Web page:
Winter Pursues Bosnia's Refugees

FEW things are certain in the former Yugoslavia, but the promise of a bitterly cold winter has never been broken. Even if the miracle of a negotiated peace comes soon to the embattled Balkans, the return of cold weather means that the 2.5 million refugees and displaced persons in Bosnia, created by years of war, will have an urgent need for shelter, warm clothing, wood-burning stoves for heating and cooking, food, and medicine. Without redoubled efforts to provide humanitarian relief, stockpiles will dwindle as the weather cuts supply routes, and the peace talks slated to begin Nov. 1 in Dayton, Ohio, could take place against a background of human suffering unmatched in Europe since the end of World War II.

In the last three months, more than 500,000 people have become refugees. Unlike earlier refugee movements in Bosnia, the majority are not Muslims but ethnic Serbs. More than 200,000 Croatian Serbs have fled the Krajina region for the Serb-controlled Federal Republic of Yugoslavia. Another 130,000 Bosnian Serbs have been displaced by recent fighting and have fled to Serb-held areas of Bosnia. Meanwhile, some 36,000 Bosnian Muslims have been driven from the "safe areas" of Srebrenica and Zepa, and the ethnic cleansing of Muslims in the Banja Luca area goes on. The result is a complex series of refugee waves overlapping and cross-cutting one another. And, through television, these and other consequences of war are there for all to see.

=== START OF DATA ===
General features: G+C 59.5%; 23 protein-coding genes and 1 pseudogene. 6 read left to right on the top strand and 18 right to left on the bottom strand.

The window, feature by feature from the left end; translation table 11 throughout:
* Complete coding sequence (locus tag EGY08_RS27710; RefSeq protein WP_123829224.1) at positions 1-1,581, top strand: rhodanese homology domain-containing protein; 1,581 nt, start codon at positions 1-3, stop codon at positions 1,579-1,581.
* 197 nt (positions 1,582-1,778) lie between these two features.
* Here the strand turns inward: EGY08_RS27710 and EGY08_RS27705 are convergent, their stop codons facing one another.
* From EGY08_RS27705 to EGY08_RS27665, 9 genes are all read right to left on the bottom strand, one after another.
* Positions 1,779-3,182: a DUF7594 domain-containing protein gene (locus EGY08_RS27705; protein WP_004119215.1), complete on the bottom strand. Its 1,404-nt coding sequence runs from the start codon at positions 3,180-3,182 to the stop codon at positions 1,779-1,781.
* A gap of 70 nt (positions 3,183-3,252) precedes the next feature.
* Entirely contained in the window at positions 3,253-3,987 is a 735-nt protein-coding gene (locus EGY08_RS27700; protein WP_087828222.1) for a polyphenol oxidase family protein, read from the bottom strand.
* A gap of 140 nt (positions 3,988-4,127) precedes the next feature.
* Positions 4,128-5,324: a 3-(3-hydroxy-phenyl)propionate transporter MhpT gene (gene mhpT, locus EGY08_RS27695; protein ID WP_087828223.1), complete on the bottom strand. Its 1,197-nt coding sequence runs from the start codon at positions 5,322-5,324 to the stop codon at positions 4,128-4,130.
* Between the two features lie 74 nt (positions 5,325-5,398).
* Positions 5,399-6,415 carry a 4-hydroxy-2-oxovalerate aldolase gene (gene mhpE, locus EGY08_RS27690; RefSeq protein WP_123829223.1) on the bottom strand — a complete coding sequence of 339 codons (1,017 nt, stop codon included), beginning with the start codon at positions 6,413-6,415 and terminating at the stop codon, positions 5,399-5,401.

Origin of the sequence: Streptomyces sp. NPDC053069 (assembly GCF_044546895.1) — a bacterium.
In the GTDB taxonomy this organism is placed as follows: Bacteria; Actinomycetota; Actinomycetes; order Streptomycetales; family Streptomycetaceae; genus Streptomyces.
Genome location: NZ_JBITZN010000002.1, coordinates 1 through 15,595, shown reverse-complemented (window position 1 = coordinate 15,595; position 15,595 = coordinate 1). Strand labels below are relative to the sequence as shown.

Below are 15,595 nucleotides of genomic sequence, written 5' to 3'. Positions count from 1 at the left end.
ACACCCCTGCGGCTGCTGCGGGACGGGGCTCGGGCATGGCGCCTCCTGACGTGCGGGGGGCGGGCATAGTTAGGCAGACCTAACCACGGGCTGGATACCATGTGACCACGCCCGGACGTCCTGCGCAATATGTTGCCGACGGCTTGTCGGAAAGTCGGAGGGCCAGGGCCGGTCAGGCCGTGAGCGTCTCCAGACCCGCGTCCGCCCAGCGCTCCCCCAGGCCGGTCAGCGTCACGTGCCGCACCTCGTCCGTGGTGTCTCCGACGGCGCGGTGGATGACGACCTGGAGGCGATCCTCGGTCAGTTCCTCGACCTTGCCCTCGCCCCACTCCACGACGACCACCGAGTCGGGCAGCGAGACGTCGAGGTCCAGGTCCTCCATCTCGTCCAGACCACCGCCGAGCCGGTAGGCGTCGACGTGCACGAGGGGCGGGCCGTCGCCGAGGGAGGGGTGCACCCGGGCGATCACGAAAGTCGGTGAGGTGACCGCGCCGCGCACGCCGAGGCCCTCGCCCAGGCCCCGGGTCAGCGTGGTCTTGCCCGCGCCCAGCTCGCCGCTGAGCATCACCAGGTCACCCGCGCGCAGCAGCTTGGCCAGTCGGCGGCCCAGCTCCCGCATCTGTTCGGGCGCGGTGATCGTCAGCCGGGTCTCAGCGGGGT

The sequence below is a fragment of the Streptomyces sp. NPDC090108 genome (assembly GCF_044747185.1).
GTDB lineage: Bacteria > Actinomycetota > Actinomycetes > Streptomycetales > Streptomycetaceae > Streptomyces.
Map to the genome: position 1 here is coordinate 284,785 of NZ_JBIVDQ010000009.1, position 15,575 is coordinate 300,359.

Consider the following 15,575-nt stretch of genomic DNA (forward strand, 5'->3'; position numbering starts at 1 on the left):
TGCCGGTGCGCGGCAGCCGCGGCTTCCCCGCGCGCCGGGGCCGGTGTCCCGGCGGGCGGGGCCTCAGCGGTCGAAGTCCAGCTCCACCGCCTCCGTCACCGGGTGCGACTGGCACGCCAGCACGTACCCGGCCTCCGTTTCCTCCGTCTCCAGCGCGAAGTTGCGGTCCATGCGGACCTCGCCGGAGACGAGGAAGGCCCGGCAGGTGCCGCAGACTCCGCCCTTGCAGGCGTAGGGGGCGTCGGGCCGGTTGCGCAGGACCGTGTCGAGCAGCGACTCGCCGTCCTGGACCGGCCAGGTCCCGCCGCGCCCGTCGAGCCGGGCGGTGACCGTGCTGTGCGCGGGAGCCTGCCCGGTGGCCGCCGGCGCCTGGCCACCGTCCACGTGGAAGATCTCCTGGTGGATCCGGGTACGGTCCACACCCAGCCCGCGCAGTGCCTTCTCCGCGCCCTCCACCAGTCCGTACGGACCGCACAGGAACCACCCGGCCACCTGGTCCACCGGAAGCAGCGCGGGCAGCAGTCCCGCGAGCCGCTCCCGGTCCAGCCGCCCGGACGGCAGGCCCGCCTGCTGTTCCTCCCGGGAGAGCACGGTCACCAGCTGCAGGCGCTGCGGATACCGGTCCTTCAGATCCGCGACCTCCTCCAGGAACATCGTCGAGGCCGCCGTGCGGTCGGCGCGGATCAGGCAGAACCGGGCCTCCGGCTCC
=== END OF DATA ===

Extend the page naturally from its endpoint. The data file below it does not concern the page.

In parts of Bosnia, 60 percent of the homes have been destroyed. Across the landscape, homes and businesses, schools, villages, farms, and houses of worship lie in rubble and ruin, byproducts of ethnic cleansing and retaliation. Overall, some 80 percent of the refugees are women and children; the rest are primarily older men. But while their leaders may regard each other as implacable enemies, the victims of war all face a common enemy with the inexorable approach of winter.

The people of Bosnia will need a massive infusion of outside help to make it through another winter. The United Nations must keep supply lines open to the most needy and ensure adequate stockpiles before ice and snow close the routes. Private international relief agencies must continue their life-saving work, and marshall their supporters to continue donations of supplies as well as funds. The American people, who have always responded with generosity to the needs of those struggling for survival, must turn their attention to helping the victims of war, even as the generals and diplomats warily circle the negotiating table.

Snow has already started to fall in the mountains that help divide the Balkans into ethnic enclaves. The women and children, the elderly, the sick and infirm will need the help of the international community soon.

We must not stand by, waiting for war to stop and peace to come, if we want to be considered compassionate, civilized human beings. The survival of hundreds of thousands of people depends upon men and women of good will fulfilling a moral commitment to charitable giving in times of greatest need. Put in simpler and more direct words, helping all Bosnians survive another brutal winter is the right thing to do.

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